Wildlife-Conservation and Importance(India)
Conservation is the act of using and protecting resources properly. Catching animals, throwing garbage, and using and harnessing the different resources should all adhere to the proper way of conservation.
Wildlife includes all non-domesticated plants, animals and other organisms. Domesticating wild plant and animal species for human benefit has occurred many times all over the planet, and has a major impact on the environment, both positive and negative. Wildlife can be found in all ecosystems. Deserts, rain forests, plains, and other areas including the most developed urban sites
Importance for Wildlife Conservation
* Maintains ecological balance & the organisms have their unique positions in food …show more content…
This final group is one of secondary effects.
Large herbivorous animals such as the hippopotamus have populations of insectivorous birds that feed off the many parasitic insects that grow on the hippo. Should the hippo die out, so too will these groups of birds, leading to further destruction as other species dependent on the birds are affected. Also referred to as a Domino effect
Wildlife of India
The wildlife of India is a mix of species of diverse origins.
According to one study, India along with 17 mega diverse countries is home to about 60-70% of the world's biodiversity.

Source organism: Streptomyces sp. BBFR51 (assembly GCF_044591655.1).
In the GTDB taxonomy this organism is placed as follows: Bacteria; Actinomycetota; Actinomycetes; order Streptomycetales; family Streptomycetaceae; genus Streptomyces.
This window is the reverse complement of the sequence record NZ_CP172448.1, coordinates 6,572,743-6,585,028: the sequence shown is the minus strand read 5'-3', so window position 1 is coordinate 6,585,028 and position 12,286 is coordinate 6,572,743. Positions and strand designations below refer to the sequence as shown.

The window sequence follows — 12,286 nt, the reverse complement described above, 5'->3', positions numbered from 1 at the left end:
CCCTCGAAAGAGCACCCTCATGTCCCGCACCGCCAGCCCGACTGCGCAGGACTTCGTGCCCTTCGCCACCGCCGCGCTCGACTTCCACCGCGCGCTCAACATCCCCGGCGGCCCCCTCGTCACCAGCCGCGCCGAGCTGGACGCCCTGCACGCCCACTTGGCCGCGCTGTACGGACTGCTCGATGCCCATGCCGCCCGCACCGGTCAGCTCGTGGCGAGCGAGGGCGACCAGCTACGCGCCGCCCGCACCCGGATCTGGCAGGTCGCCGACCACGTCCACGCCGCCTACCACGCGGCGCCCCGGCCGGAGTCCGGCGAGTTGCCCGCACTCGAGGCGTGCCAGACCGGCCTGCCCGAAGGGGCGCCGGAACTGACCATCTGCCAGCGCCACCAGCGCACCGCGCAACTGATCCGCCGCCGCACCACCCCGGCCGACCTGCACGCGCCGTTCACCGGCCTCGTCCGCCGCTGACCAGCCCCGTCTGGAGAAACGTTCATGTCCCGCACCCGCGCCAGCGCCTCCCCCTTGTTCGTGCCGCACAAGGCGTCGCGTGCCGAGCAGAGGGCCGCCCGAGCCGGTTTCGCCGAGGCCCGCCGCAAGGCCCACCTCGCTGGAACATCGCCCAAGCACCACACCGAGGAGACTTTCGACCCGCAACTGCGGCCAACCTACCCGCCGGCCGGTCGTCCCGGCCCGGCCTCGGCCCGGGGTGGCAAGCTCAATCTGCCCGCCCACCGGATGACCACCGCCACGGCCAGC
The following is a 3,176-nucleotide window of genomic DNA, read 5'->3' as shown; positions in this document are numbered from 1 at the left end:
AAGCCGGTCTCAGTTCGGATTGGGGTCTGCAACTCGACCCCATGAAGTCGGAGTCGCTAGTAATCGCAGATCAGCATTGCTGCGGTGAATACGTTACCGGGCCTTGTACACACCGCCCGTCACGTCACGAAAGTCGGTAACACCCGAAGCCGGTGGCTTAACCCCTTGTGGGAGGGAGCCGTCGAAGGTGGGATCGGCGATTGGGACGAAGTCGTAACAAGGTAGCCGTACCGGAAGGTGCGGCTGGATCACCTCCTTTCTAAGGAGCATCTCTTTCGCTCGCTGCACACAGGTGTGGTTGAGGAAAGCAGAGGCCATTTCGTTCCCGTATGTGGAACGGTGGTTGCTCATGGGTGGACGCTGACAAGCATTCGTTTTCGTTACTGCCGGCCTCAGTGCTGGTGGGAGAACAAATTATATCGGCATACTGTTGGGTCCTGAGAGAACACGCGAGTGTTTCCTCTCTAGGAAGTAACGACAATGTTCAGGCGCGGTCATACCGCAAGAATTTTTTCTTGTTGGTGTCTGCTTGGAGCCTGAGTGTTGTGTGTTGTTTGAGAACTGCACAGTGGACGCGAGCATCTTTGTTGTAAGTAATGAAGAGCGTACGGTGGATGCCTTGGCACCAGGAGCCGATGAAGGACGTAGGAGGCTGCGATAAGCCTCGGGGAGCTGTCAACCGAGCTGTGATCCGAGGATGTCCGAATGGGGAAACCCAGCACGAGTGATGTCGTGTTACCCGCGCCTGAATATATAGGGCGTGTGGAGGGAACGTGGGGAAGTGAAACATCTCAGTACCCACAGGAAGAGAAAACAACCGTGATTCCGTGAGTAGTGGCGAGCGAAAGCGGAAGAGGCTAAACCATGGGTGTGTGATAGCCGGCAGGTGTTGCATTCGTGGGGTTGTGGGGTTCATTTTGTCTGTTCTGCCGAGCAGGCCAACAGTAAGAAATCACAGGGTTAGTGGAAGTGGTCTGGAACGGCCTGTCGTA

India's wildlife is both rich and varied. More than 4% of India's land is under forest cover- there are at least 90 national parks and 482 wildlife sanctuaries. The country is one of the 12 mega diversity areas in the world, in terms of animal. Many Indian species are descendants of taxa originating in Gondwana, to which India originally belonged. Peninsular India's subsequent movement towards, and collision with, the Laurasian landmass set off a mass exchange of species.
Fauna the political boundaries of India encompass a wide range of ecozones—desert, high mountains, highlands, tropical and temperate forests, swamplands, plains, grasslands, areas surrounding rivers, as well as island archipelago. It hosts three biodiversity hotspots: the Western Ghats, the Eastern Himalayas, and the hilly ranges that straddle the India-Myanmar